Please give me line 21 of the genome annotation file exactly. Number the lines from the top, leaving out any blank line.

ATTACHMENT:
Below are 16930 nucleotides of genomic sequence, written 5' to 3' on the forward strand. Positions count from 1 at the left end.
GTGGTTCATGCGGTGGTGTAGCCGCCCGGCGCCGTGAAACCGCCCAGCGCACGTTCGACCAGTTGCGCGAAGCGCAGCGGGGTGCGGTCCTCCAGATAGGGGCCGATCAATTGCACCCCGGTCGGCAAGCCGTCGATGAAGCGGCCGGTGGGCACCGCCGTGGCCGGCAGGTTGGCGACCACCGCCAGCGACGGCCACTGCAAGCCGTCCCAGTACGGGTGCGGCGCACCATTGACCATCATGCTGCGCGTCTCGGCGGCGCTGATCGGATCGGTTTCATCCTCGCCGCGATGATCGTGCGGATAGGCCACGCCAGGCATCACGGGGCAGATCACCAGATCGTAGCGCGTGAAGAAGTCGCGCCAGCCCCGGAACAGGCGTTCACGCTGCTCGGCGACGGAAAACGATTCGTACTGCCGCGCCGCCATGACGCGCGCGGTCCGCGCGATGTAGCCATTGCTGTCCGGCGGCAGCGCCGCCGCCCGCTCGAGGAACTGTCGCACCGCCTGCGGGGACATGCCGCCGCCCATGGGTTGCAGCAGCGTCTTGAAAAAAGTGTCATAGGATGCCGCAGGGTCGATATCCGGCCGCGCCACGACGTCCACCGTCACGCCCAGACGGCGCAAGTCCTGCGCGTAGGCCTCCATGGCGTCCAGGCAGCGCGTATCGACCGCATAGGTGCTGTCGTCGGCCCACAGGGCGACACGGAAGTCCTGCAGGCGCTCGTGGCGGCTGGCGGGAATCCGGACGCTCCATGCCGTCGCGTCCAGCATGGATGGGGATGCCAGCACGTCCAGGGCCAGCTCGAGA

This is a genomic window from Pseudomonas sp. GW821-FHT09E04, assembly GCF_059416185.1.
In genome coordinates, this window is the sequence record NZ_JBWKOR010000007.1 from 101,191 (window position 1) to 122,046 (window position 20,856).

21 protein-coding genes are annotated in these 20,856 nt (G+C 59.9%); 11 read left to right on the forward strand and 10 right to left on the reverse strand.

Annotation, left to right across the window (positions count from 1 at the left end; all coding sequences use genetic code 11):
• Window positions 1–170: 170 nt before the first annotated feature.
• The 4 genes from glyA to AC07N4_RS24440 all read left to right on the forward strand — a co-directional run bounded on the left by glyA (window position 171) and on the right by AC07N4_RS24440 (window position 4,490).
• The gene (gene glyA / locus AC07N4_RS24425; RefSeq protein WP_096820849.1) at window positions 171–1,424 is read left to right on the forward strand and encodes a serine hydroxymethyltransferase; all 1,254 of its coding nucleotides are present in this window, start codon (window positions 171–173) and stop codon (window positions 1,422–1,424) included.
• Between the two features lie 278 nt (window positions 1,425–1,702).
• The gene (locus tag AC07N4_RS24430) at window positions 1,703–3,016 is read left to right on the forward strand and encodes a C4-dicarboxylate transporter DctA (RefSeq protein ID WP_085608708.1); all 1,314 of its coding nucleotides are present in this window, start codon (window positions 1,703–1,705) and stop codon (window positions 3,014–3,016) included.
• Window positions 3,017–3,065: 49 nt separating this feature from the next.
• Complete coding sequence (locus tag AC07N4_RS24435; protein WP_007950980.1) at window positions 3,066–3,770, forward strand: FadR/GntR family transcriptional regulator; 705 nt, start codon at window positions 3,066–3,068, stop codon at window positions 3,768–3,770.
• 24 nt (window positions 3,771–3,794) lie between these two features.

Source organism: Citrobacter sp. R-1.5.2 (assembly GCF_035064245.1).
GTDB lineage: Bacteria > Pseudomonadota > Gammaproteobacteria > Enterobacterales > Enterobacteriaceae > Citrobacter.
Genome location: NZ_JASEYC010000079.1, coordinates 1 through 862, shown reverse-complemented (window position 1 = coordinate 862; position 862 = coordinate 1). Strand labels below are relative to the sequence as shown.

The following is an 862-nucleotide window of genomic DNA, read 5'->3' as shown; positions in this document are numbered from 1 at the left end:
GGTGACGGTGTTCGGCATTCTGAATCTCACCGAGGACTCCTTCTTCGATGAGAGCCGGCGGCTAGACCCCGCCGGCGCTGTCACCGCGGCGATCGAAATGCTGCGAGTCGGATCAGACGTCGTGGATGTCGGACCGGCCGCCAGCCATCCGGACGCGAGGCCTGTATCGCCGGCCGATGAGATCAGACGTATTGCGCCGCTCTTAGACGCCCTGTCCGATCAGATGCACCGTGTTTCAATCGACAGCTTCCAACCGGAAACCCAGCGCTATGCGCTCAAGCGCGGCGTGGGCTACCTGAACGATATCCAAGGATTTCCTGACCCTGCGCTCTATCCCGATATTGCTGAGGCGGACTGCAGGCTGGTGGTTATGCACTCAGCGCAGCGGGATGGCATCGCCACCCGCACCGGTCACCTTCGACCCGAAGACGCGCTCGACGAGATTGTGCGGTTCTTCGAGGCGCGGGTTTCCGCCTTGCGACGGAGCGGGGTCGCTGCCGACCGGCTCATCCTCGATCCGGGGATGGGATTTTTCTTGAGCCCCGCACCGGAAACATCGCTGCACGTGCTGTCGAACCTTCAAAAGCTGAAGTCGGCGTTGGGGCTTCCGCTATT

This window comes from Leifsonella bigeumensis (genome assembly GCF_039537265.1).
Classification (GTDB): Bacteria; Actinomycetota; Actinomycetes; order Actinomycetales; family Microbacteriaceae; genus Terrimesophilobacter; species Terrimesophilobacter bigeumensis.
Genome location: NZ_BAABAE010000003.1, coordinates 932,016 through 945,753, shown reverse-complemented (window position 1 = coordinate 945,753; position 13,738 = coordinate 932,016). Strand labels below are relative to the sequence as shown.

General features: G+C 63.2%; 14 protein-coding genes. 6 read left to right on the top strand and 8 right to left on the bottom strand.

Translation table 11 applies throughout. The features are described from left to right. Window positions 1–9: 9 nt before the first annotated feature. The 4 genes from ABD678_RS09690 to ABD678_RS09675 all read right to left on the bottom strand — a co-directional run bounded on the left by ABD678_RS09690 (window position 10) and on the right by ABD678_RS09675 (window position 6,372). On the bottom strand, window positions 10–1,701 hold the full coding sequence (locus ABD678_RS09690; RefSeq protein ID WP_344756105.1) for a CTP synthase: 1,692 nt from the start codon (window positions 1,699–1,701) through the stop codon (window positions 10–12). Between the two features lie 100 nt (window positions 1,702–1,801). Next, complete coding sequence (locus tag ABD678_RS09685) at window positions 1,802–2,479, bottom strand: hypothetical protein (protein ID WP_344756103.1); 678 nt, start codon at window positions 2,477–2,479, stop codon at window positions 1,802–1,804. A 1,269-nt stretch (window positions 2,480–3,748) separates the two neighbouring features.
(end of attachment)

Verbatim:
Classification (GTDB): Bacteria; Actinomycetota; Actinomycetes; order Actinomycetales; family Microbacteriaceae; genus Terrimesophilobacter; species Terrimesophilobacter bigeumensis.